Data was collected, managed and analyzed using computer programme SPSS-10. Frequencies and percentages were obtained for the variables where applicable. Mean and standard deviation were calculated for continuous variables. Means of variables were compared for significance using Independent-Samples T Test where required.
Medical missions of 03 (42.85%) countries were selected and controlled by Ministry of Health, 02 (28.57%) including Pak HMM by Ministry of Religious Affairs, 01 (14.28%) by Red Crescent Society of the country and 01 (14.28%) jointly selected and controlled by Ministry of Health and a semi-government Islamic body. None of the medical missions had a permanent office/secretariat in their countries. Pak HMM was selected 12 weeks prior to the departure of first group of hujjaj to Kingdom of Saudi Arabia, whereas members of other 06 medical missions were selected 06-24 weeks (mean=16.33+8.62) prior to Hajj season (p=0.66).
Number of Pakistani hujjaj was 165, 000, whereas that of hujjaj from other 06 countries ranged from 36,000 to 210,000. Number of doctors included in Pak HMM was 100, whereas that in other 06 medical missions ranged from 60-580 with a mean of 202.66 + 205.31. Pak HMM had 160 paramedics, whereas the number of paramedics in other medical missions under study ranged from 20-300 with a mean of 181.16 + 96.29. The doctor: haji (pilgrim) ratio at Pak HMM was 1:1650, whereas at other 06 missions, it ranged from 1:180 to 1: 2188 with a mean of 1:807.16 + 708.56 (p=0.32) During peak days average daily out-patient attendance at Pak HMM was 6,000, whereas it ranged from 2000 to 4,000 with a mean of 2833.33 + 816.49 at other missions (p=0.016) (Table 1).
Six (85.71%) of the 07 medical missions including Pak HMM had indoor facilities, routine diagnostic facilities and were able to perform minor surgical procedures under local anaesthesia. Pak HMM had 11 out-door clinics in addition to main hospitals, whereas the number of out-door clinics ranged from none to 20 in case of other medical missions. Pak HMM had no fully equipped ambulance for critical evacuation of patients whereas this number ranged from 0 to 16 (mean=6.33+7.45) in other medical missions (p=<0.001) (Table-2).
To provide better health care facilities to the respective hujjaj, most of the countries establish their own Hajj Medical Missions at Makkah Mukarramah and Madina Munawarrah during Hajj season every year. Members of Hajj Medical Mission are selected every year by the concerned Ministry or other organizations, a few weeks to a few months prior to the departure of first group of hujjaj to Kingdom of Saudi Arabia for Hajj. Out of the medical missions under study, only one medical mission was selected well in time and remained involved in selection and pre-Hajj medical assessment of the intending hujjaj. The other missions including Pak HMM were either not selected by the time intending hujjaj were being medically examined or they were not involved in the process medical assessment of the hujjaj. Probably that was the reason that daily outdoor attendance at main hospital of the mission that was involved in pre-Hajj medical assessment was just 250-300 in comparison with all other medical missions whose daily hospital out-door attendance was in thousands. Although the number of patients at main hospital of this mission was comparatively very less, the hujjaj of this country were being attended routinely by the respective physicians who were involved in their pre-Hajj medical assessment and were living with them at respective residential buildings. Only cases requiring specialist opinion or indoor treatment were referred to the main hospital. We suggest that medical missions should not only be selected at least 03-04 months prior to the beginning of departure of hujjaj to Kingdom of Saudi Arabia , they must also be involved in their pre-departure medical assessment. Involvement of medical missions in pre-Hajj medical assessment of the intending hujjaj will not only facilitate elderly hujjaj, having multitude of chronic illnesses, it will also decrease workload of the medical missions.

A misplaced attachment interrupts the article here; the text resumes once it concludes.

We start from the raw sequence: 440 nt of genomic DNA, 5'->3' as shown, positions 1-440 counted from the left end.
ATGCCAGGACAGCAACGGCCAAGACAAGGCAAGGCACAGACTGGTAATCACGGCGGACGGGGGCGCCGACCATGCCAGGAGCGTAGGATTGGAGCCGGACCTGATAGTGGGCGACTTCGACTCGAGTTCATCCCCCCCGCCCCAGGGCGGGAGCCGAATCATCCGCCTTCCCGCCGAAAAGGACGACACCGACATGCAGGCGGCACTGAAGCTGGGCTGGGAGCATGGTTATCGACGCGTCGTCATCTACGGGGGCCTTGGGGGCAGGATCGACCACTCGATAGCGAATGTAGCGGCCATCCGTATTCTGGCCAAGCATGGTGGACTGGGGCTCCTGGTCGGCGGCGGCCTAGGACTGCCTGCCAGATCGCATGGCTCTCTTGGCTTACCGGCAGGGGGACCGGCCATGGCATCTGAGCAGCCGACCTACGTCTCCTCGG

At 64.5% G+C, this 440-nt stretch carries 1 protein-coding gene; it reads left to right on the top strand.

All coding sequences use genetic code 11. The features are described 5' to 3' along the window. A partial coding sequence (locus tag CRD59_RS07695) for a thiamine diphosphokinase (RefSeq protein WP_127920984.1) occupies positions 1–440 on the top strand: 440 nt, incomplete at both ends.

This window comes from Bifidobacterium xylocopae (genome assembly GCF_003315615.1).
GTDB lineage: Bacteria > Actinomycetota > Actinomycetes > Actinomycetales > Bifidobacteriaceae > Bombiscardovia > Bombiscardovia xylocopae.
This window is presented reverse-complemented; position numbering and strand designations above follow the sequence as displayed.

The patients per doctor ratio ranges from 170 to over 50,000 , throughout the world. Although this ratio at the medical missions under study was much better than that in the respective countries, the services of specialist doctors were not being utilized to an optimum level except in 02 missions. This lapse in utilization of the specialist expertise was probably because of problems in selection, planning and organization of the missions in addition to lack of specialized equipment. There is growing international recognition that adequate health workforce is one of the key ingredients in achieving improved health outcomes, though human resources for health have been a neglected component of health systems development in low-income and middle-income countries . With proper planning to utilize the services of specialist physicians and procurement of specialized equipment, not only the hujjaj can be served in more efficient manner , the dependence on Saudi hospitals, which are already working to their limits, can also be minimized. The doctor: haji ratio at Pak HMM was better than one medical mission only; improvement in this ratio would reduce the workload of the physicians who can give adequate consultation time to the patient that may help improve patient’s satisfaction and confidence resulting in a better health care outcome.